Tag Archives: Lexington ENT & Allergy

Pediatric ENT Surgery Close to Home

Most parents have suffered with their little ones through ear infections or tonsillitis. They may have even heard dreaded words that their child needed surgery to make things better. Thankfully, Lexington Medical Center works to make those situations as easy as possible for families.
In addition to a wide variety of outpatient surgery programs for adults, the outpatient surgery department at the hospital’s community medical center in Lexington offers pediatric ear, nose, and throat surgeries by doctors from Lexington ENT & Allergy, a Lexington Medical Center physician practice. The physicians perform approximately 50 surgeries on children each month.

The most common cases are ear tube placements.

Dr. Andrew Battiata with a young patient at Lexington Medical Center Lexington’s outpatient surgery department

“Children are more prone to ear infections because the mechanism that equalizes pressure behind the eardrum is not fully developed yet,” said Andrew P. Battiata, MD, of Lexington ENT & Allergy. “Ear tube surgery is a simple and quick procedure where doctors place a small, plastic tube in the ear drum to equalize pressure and prevent ear infections. It helps children avoid antibiotics and stay out the doctor’s office.”

Treating children of all ages, nearly 50% of the practice’s pediatric ENT surgery patients are children under the age of 12. And, all of the physicians have training in pediatric ear, nose and throat problems.

The doctors at Lexington ENT & Allergy can also remove tonsils and adenoids in the outpatient surgery setting.

“The most common reasons we take tonsils and adenoids out are the obstructive symptoms such as snoring, mouth breathing and obstructive sleep apnea,” Dr. Battiata said.

The patient experience at Lexington Medical Center’s outpatient surgery facilities has consistently measured in the top 5% of all surgery centers in the nation. 
The clinical teams enjoy making the youngest patients feel welcome. A nurse greets each child arriving for surgery in the lobby and spends time playing with them for a few minutes. Each pre-op patient is offered a hand-held, portable DVD player. Children can choose what movies they’d like to watch.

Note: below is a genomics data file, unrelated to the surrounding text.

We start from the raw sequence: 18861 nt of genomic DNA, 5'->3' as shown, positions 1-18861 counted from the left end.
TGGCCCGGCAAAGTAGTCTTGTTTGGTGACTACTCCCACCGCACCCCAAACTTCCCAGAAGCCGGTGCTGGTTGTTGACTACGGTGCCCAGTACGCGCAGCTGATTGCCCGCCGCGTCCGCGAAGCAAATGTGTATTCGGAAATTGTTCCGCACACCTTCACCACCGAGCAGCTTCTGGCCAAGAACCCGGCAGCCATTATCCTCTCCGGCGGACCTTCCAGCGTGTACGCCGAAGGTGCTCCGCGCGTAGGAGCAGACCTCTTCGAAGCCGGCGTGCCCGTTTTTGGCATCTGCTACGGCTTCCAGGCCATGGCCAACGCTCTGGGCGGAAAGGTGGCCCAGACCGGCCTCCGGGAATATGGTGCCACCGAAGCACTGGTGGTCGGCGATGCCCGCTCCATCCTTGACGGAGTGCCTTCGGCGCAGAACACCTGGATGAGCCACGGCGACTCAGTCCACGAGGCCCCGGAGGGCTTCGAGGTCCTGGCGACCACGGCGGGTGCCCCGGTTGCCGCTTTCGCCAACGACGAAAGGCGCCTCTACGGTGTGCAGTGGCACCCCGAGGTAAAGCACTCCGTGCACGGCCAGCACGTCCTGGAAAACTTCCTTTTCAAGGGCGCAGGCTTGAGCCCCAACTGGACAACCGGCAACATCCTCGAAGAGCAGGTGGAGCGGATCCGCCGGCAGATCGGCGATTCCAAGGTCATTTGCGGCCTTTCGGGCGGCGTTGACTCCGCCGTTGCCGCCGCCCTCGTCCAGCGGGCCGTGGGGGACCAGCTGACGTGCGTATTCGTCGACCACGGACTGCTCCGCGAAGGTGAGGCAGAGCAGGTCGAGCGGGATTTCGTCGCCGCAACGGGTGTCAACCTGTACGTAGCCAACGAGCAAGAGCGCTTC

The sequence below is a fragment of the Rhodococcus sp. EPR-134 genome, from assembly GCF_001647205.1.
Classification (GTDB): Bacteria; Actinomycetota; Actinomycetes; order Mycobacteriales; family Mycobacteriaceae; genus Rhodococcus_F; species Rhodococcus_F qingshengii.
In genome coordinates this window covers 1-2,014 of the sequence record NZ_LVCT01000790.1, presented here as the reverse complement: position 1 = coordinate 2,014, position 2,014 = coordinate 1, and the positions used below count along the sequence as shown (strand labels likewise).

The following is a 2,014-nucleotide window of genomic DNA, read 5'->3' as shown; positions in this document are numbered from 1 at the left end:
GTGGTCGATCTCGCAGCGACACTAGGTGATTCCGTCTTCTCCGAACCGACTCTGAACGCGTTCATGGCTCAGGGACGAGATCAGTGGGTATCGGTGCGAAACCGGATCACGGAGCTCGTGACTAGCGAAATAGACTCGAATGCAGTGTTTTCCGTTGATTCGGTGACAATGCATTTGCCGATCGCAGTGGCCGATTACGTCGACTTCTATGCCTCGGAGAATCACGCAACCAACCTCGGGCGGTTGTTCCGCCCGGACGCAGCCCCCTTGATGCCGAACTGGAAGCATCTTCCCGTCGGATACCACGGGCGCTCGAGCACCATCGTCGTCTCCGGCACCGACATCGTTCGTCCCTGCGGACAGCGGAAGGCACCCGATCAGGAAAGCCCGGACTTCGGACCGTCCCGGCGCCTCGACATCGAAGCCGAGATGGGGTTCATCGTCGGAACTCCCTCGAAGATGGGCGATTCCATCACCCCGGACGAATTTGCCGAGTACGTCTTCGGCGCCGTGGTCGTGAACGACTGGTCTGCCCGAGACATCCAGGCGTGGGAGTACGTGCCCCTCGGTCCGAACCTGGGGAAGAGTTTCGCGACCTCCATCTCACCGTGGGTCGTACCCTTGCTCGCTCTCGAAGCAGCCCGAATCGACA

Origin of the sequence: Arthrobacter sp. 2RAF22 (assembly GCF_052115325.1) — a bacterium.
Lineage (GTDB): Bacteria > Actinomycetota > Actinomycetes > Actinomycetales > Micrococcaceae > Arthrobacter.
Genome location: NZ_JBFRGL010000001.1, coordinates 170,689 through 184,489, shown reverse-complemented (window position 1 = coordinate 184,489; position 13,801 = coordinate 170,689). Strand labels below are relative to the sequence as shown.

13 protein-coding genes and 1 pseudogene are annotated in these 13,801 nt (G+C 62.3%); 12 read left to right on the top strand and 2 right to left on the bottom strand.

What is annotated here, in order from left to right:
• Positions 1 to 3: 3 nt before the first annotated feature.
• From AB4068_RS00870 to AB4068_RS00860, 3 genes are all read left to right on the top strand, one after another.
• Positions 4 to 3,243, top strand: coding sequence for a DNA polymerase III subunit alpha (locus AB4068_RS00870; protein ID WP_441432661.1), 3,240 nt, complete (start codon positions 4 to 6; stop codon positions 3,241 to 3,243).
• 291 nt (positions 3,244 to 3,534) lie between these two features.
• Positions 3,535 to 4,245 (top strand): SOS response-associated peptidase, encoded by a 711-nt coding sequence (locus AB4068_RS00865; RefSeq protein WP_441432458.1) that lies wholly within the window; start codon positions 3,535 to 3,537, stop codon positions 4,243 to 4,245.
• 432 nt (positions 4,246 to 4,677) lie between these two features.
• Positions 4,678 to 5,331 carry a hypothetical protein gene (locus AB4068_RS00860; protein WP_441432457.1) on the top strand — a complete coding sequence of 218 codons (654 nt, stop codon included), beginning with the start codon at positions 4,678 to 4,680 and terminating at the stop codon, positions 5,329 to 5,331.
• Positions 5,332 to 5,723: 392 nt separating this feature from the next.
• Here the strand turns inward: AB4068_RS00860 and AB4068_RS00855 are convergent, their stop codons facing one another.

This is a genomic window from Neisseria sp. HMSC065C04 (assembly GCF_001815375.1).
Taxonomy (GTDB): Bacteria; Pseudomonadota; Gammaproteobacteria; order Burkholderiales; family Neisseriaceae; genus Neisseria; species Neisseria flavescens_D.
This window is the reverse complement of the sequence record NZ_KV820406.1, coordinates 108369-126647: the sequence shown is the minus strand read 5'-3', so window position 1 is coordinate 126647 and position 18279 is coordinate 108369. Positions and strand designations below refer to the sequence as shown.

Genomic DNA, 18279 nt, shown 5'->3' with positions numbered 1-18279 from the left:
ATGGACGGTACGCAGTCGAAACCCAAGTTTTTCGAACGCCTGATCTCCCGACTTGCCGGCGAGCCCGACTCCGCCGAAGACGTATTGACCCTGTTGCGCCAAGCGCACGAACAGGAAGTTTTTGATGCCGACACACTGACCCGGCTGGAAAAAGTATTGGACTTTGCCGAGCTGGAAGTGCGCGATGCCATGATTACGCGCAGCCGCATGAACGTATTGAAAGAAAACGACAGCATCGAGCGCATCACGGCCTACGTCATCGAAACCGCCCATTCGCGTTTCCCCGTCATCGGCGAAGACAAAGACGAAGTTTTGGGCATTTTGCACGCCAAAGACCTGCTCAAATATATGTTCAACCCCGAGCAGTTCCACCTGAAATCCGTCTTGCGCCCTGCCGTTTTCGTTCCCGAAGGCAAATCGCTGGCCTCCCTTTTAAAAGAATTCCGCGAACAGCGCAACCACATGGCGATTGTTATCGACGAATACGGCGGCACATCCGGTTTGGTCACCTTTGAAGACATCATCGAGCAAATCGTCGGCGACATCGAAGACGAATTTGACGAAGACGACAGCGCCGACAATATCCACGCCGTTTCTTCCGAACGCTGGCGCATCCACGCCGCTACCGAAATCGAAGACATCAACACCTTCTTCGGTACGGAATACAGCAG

Pre-op room curtains provide the perfect backdrop for the puppets the nurses use with the children while doctors are talking to their parents. Each young patient also receives a “Lexy Bear,” a Lexington Medical Center teddy bear, wearing a surgical cap and mask.
The children head to the operating room for surgery in the comfort of a red wagon that parades the hallways like a train. In the OR, anesthesia surgical masks are called “astronaut masks,” and children learn that they help you sleep and fly to the moon.

Clockwise from top left: Andrew Battiata, MD; Edward, A Woody. MD; Neal W. Burkhalter, MD; and Melanie W. Seybt, MD

All of the nurses have training in pediatric advanced life support. Should an emergency happen, they can act on it quickly. There are also two nurses available per child in the recovery room.
After surgery, nurses rock the children in rocking chairs until they wake up. When they open their eyes, Mom and Dad come in and a popsicle is served.
Patients who are receiving ear tubes are usually there for about two hours. The procedure itself takes about 15 to 20 minutes; most of the time is spent in pre-op and recovery.

Patients who have their tonsils and adenoids removed stay for about three hours.